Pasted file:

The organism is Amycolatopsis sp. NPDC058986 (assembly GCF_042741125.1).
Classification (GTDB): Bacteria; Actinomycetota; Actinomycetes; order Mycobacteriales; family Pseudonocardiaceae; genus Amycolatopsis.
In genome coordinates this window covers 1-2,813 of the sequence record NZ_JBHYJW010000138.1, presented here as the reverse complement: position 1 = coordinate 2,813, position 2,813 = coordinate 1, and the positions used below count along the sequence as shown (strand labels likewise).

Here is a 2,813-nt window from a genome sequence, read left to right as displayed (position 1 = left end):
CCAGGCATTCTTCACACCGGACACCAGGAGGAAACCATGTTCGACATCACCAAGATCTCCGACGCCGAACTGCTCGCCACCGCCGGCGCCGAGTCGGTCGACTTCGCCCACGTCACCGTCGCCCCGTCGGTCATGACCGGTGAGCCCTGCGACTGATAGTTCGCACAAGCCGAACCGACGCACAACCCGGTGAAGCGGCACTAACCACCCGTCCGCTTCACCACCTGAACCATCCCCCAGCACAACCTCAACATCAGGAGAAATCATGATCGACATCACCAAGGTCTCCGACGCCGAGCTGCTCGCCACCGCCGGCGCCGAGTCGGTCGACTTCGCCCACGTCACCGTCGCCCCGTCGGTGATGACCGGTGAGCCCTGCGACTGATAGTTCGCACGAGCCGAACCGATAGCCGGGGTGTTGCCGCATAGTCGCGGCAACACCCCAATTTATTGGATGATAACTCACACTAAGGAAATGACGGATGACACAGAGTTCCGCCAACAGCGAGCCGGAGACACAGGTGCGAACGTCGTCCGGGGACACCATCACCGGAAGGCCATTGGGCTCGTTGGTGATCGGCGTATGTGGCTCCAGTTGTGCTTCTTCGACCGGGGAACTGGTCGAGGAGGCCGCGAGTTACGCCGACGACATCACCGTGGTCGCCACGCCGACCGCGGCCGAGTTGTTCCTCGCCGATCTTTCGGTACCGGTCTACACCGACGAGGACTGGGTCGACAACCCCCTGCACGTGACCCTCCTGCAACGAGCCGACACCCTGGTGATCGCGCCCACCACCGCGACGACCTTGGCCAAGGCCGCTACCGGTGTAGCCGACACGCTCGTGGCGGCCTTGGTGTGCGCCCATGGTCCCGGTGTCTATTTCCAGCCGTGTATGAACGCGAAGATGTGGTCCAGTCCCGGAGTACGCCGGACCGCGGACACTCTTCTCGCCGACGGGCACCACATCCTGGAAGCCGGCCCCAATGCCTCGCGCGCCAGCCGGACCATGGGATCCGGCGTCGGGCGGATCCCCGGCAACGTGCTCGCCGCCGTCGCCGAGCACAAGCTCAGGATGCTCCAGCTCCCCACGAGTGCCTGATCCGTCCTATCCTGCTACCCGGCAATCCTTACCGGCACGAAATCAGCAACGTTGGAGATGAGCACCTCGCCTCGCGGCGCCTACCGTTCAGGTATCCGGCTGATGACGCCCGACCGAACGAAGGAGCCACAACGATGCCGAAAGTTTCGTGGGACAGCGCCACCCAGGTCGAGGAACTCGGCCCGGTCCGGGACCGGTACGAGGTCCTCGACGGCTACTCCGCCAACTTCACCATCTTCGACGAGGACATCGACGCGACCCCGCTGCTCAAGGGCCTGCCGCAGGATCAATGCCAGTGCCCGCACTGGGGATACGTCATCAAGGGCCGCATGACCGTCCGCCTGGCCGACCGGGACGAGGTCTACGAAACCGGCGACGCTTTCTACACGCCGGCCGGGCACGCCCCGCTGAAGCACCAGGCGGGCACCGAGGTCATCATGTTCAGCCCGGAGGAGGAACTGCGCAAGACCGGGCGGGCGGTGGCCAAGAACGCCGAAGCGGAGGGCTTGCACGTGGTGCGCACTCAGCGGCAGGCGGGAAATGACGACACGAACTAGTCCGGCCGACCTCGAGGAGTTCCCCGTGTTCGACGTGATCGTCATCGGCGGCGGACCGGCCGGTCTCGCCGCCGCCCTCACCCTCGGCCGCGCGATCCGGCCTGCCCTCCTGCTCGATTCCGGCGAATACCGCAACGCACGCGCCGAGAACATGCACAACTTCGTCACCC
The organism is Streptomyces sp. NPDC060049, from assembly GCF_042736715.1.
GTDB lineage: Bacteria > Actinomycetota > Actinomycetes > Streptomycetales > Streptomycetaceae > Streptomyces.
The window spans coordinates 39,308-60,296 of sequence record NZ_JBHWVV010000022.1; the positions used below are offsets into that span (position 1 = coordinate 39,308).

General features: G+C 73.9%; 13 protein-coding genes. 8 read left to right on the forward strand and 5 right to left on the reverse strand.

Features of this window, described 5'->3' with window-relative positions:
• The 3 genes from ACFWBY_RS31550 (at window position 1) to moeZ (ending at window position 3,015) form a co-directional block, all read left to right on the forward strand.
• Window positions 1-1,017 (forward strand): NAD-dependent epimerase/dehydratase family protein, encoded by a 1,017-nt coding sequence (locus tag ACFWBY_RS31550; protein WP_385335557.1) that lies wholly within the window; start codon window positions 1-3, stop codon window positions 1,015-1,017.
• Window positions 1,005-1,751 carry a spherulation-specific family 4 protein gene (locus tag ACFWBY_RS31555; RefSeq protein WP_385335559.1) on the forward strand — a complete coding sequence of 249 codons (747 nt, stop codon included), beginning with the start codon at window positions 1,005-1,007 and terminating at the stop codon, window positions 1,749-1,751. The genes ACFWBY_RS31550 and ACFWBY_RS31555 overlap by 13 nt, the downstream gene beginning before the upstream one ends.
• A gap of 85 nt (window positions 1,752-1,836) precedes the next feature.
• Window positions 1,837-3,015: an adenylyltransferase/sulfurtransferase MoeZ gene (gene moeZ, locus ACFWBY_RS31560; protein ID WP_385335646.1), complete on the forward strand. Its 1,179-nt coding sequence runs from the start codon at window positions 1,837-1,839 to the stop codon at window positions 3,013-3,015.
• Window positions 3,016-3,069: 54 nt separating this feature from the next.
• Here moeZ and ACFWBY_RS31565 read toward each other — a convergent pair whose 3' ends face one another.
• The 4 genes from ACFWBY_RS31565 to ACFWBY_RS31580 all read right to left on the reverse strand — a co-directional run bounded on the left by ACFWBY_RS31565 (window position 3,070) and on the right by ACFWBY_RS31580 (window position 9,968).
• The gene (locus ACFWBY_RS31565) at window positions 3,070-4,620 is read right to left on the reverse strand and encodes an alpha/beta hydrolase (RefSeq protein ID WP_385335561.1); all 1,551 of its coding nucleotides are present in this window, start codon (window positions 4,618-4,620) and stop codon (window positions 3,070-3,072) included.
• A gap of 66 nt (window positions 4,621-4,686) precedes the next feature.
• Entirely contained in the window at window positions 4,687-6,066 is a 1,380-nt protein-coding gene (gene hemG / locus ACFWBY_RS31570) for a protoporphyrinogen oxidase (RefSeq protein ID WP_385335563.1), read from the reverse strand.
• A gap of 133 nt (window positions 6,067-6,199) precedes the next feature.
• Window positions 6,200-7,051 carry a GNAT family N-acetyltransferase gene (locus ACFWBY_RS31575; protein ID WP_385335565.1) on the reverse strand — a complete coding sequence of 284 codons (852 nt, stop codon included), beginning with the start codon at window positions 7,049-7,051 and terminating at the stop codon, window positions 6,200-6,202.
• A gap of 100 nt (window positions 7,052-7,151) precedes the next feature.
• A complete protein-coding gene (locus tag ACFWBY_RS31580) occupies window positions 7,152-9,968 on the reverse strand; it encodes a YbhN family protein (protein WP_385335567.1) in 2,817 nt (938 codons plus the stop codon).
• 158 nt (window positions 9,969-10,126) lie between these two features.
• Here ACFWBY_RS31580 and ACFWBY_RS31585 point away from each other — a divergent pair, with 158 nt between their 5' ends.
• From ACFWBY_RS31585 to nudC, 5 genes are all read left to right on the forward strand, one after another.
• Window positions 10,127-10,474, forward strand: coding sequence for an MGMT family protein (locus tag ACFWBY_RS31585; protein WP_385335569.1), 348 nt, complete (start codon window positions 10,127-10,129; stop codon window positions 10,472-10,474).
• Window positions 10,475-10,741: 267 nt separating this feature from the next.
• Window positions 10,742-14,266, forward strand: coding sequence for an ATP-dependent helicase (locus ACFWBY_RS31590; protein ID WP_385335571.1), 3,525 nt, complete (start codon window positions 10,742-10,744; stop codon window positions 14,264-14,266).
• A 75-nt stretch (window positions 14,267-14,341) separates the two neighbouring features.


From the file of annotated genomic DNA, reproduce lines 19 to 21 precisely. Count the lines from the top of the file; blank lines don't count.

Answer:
• The gene (locus ACFWBY_RS31565) at window positions 3,070-4,620 is read right to left on the reverse strand and encodes an alpha/beta hydrolase (RefSeq protein ID WP_385335561.1); all 1,551 of its coding nucleotides are present in this window, start codon (window positions 4,618-4,620) and stop codon (window positions 3,070-3,072) included.
• A gap of 66 nt (window positions 4,621-4,686) precedes the next feature.
• Entirely contained in the window at window positions 4,687-6,066 is a 1,380-nt protein-coding gene (gene hemG / locus ACFWBY_RS31570) for a protoporphyrinogen oxidase (RefSeq protein ID WP_385335563.1), read from the reverse strand.